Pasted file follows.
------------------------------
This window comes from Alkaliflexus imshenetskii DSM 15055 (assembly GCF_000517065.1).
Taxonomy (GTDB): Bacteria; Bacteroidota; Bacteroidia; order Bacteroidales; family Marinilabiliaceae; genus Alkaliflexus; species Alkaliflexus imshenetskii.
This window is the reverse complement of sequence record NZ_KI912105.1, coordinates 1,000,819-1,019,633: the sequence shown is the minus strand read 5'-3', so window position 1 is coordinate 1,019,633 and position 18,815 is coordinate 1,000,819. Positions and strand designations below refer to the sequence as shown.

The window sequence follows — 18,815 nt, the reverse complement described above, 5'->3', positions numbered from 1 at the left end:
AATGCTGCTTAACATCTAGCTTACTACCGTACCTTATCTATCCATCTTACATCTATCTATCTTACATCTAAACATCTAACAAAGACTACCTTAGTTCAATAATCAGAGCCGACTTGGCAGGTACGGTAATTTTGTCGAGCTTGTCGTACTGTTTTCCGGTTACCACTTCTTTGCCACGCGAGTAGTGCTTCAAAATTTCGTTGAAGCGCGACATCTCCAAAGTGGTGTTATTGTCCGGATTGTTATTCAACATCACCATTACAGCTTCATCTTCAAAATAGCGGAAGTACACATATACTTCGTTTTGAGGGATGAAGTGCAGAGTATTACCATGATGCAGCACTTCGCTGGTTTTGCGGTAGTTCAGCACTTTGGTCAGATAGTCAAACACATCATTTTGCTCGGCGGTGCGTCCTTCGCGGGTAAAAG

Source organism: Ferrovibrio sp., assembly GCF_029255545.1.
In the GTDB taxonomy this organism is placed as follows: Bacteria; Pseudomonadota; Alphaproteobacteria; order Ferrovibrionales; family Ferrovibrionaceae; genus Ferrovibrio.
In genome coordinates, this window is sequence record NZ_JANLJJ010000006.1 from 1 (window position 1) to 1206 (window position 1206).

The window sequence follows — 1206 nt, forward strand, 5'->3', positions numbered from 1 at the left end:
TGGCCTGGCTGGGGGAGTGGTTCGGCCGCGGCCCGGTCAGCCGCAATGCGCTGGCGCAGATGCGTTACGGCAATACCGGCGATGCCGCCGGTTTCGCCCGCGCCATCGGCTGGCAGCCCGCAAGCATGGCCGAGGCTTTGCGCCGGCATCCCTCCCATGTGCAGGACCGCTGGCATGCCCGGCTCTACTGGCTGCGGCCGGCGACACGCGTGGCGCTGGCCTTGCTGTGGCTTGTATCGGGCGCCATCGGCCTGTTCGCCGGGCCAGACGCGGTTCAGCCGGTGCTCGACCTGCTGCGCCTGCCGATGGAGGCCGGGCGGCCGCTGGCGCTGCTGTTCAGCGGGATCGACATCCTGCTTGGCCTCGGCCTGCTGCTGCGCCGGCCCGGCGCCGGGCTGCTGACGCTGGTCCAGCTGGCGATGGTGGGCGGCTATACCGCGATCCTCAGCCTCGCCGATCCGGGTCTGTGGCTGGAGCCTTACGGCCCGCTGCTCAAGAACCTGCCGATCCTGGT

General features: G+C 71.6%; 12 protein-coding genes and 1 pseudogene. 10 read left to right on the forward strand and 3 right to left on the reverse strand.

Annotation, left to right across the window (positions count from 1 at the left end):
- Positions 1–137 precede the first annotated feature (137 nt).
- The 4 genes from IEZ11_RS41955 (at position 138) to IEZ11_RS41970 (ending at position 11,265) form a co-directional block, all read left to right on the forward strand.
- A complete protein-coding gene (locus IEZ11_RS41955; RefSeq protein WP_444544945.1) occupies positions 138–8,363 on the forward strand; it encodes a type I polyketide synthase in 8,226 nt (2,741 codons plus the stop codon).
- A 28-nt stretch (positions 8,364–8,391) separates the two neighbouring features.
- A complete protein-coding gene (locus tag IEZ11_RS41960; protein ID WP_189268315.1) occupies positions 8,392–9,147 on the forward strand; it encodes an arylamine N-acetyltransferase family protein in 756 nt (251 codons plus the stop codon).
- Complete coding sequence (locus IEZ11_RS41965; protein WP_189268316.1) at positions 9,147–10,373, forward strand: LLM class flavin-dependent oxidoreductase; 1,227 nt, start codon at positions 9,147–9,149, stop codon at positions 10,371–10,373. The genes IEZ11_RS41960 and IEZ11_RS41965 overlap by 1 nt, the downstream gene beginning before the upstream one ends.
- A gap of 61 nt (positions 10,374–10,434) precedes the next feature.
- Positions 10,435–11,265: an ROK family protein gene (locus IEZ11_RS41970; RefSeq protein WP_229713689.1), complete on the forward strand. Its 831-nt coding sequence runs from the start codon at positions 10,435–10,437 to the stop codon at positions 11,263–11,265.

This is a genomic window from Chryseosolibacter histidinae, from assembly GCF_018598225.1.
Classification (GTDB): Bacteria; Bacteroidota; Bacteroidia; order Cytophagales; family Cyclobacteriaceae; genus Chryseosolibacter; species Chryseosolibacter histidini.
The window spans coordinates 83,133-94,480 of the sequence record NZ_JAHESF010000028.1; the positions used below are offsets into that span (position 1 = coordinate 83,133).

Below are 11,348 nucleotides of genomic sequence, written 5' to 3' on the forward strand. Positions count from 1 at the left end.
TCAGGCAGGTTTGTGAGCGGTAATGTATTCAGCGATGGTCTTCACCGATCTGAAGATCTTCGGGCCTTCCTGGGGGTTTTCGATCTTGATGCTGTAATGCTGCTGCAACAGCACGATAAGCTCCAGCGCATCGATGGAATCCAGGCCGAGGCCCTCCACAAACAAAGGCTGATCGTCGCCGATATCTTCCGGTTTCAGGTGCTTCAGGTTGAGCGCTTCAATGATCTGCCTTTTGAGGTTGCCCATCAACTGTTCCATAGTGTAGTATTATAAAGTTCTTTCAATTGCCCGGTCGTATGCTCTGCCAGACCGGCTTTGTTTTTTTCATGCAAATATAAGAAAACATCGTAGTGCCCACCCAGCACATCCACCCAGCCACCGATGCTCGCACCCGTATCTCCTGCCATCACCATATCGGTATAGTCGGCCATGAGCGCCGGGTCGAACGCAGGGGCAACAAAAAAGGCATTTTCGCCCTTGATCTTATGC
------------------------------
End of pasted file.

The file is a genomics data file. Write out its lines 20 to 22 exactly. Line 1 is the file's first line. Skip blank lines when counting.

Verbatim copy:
- Positions 10,435–11,265: an ROK family protein gene (locus IEZ11_RS41970; RefSeq protein WP_229713689.1), complete on the forward strand. Its 831-nt coding sequence runs from the start codon at positions 10,435–10,437 to the stop codon at positions 11,263–11,265.

This is a genomic window from Chryseosolibacter histidinae, from assembly GCF_018598225.1.
Classification (GTDB): Bacteria; Bacteroidota; Bacteroidia; order Cytophagales; family Cyclobacteriaceae; genus Chryseosolibacter; species Chryseosolibacter histidini.